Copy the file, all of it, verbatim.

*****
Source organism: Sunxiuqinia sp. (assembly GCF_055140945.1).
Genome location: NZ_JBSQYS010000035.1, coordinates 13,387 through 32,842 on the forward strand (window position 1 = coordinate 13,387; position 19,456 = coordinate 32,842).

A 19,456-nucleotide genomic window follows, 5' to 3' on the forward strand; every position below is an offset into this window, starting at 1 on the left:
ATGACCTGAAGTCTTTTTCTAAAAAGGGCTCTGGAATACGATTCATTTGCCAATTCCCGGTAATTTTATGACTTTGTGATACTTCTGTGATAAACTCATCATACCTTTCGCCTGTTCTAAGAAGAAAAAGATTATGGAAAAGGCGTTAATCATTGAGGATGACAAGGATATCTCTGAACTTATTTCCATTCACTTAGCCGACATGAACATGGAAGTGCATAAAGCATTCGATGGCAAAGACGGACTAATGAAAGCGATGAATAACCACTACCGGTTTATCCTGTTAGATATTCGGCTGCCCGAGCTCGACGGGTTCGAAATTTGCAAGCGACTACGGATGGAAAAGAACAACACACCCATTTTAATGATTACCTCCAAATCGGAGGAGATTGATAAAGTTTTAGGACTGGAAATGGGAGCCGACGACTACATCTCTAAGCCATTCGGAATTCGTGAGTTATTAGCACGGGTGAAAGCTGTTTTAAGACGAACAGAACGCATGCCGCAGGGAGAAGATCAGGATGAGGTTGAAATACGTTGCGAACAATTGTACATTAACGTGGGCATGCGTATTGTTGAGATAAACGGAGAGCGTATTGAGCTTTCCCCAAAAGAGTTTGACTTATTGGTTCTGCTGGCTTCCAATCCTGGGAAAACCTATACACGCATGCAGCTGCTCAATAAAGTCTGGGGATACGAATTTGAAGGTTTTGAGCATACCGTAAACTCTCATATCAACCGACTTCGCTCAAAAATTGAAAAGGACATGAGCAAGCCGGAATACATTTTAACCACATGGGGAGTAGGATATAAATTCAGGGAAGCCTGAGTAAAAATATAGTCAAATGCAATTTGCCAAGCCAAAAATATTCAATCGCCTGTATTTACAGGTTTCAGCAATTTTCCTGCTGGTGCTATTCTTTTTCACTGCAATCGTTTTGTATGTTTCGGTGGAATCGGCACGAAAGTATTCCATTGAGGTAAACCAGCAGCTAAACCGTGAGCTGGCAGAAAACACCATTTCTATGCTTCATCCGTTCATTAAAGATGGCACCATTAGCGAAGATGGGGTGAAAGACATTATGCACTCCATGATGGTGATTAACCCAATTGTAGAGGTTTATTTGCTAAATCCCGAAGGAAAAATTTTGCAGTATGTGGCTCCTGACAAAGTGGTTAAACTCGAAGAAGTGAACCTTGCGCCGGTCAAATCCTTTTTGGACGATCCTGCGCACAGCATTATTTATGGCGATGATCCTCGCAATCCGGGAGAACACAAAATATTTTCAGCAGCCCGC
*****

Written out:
Source organism: Sunxiuqinia sp. (assembly GCF_055140945.1).
Genome location: NZ_JBSQYS010000035.1, coordinates 13,387 through 32,842 on the forward strand (window position 1 = coordinate 13,387; position 19,456 = coordinate 32,842).

A 19,456-nucleotide genomic window follows, 5' to 3' on the forward strand; every position below is an offset into this window, starting at 1 on the left:
ATGACCTGAAGTCTTTTTCTAAAAAGGGCTCTGGAATACGATTCATTTGCCAATTCCCGGTAATTTTATGACTTTGTGATACTTCTGTGATAAACTCATCATACCTTTCGCCTGTTCTAAGAAGAAAAAGATTATGGAAAAGGCGTTAATCATTGAGGATGACAAGGATATCTCTGAACTTATTTCCATTCACTTAGCCGACATGAACATGGAAGTGCATAAAGCATTCGATGGCAAAGACGGACTAATGAAAGCGATGAATAACCACTACCGGTTTATCCTGTTAGATATTCGGCTGCCCGAGCTCGACGGGTTCGAAATTTGCAAGCGACTACGGATGGAAAAGAACAACACACCCATTTTAATGATTACCTCCAAATCGGAGGAGATTGATAAAGTTTTAGGACTGGAAATGGGAGCCGACGACTACATCTCTAAGCCATTCGGAATTCGTGAGTTATTAGCACGGGTGAAAGCTGTTTTAAGACGAACAGAACGCATGCCGCAGGGAGAAGATCAGGATGAGGTTGAAATACGTTGCGAACAATTGTACATTAACGTGGGCATGCGTATTGTTGAGATAAACGGAGAGCGTATTGAGCTTTCCCCAAAAGAGTTTGACTTATTGGTTCTGCTGGCTTCCAATCCTGGGAAAACCTATACACGCATGCAGCTGCTCAATAAAGTCTGGGGATACGAATTTGAAGGTTTTGAGCATACCGTAAACTCTCATATCAACCGACTTCGCTCAAAAATTGAAAAGGACATGAGCAAGCCGGAATACATTTTAACCACATGGGGAGTAGGATATAAATTCAGGGAAGCCTGAGTAAAAATATAGTCAAATGCAATTTGCCAAGCCAAAAATATTCAATCGCCTGTATTTACAGGTTTCAGCAATTTTCCTGCTGGTGCTATTCTTTTTCACTGCAATCGTTTTGTATGTTTCGGTGGAATCGGCACGAAAGTATTCCATTGAGGTAAACCAGCAGCTAAACCGTGAGCTGGCAGAAAACACCATTTCTATGCTTCATCCGTTCATTAAAGATGGCACCATTAGCGAAGATGGGGTGAAAGACATTATGCACTCCATGATGGTGATTAACCCAATTGTAGAGGTTTATTTGCTAAATCCCGAAGGAAAAATTTTGCAGTATGTGGCTCCTGACAAAGTGGTTAAACTCGAAGAAGTGAACCTTGCGCCGGTCAAATCCTTTTTGGACGATCCTGCGCACAGCATTATTTATGGCGATGATCCTCGCAATCCGGGAGAACACAAAATATTTTCAGCAGCCCGC